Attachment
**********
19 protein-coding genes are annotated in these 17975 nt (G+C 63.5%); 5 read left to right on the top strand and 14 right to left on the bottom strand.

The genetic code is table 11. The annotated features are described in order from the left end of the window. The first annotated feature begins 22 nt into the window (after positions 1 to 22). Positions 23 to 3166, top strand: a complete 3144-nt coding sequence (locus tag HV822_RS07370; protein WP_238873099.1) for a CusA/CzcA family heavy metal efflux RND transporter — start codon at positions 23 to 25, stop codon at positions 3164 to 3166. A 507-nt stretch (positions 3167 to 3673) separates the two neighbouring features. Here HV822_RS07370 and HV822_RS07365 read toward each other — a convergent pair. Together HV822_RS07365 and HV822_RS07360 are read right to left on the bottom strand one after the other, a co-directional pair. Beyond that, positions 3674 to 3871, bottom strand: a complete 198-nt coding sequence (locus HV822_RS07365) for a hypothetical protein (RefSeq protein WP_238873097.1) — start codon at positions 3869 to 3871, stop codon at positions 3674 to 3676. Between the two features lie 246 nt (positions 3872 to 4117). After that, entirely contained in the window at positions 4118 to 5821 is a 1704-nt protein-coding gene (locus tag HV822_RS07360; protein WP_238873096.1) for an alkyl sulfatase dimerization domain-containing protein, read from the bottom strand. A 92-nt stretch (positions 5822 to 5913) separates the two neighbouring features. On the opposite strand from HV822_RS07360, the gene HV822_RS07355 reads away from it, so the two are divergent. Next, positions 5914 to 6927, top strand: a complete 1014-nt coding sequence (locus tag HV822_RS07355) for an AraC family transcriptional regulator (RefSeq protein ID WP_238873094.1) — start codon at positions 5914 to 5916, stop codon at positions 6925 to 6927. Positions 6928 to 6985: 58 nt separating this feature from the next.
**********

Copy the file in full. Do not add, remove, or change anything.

19 protein-coding genes are annotated in these 17975 nt (G+C 63.5%); 5 read left to right on the top strand and 14 right to left on the bottom strand.

The genetic code is table 11. The annotated features are described in order from the left end of the window. The first annotated feature begins 22 nt into the window (after positions 1 to 22). Positions 23 to 3166, top strand: a complete 3144-nt coding sequence (locus tag HV822_RS07370; protein WP_238873099.1) for a CusA/CzcA family heavy metal efflux RND transporter — start codon at positions 23 to 25, stop codon at positions 3164 to 3166. A 507-nt stretch (positions 3167 to 3673) separates the two neighbouring features. Here HV822_RS07370 and HV822_RS07365 read toward each other — a convergent pair. Together HV822_RS07365 and HV822_RS07360 are read right to left on the bottom strand one after the other, a co-directional pair. Beyond that, positions 3674 to 3871, bottom strand: a complete 198-nt coding sequence (locus HV822_RS07365) for a hypothetical protein (RefSeq protein WP_238873097.1) — start codon at positions 3869 to 3871, stop codon at positions 3674 to 3676. Between the two features lie 246 nt (positions 3872 to 4117). After that, entirely contained in the window at positions 4118 to 5821 is a 1704-nt protein-coding gene (locus tag HV822_RS07360; protein WP_238873096.1) for an alkyl sulfatase dimerization domain-containing protein, read from the bottom strand. A 92-nt stretch (positions 5822 to 5913) separates the two neighbouring features. On the opposite strand from HV822_RS07360, the gene HV822_RS07355 reads away from it, so the two are divergent. Next, positions 5914 to 6927, top strand: a complete 1014-nt coding sequence (locus tag HV822_RS07355) for an AraC family transcriptional regulator (RefSeq protein ID WP_238873094.1) — start codon at positions 5914 to 5916, stop codon at positions 6925 to 6927. Positions 6928 to 6985: 58 nt separating this feature from the next.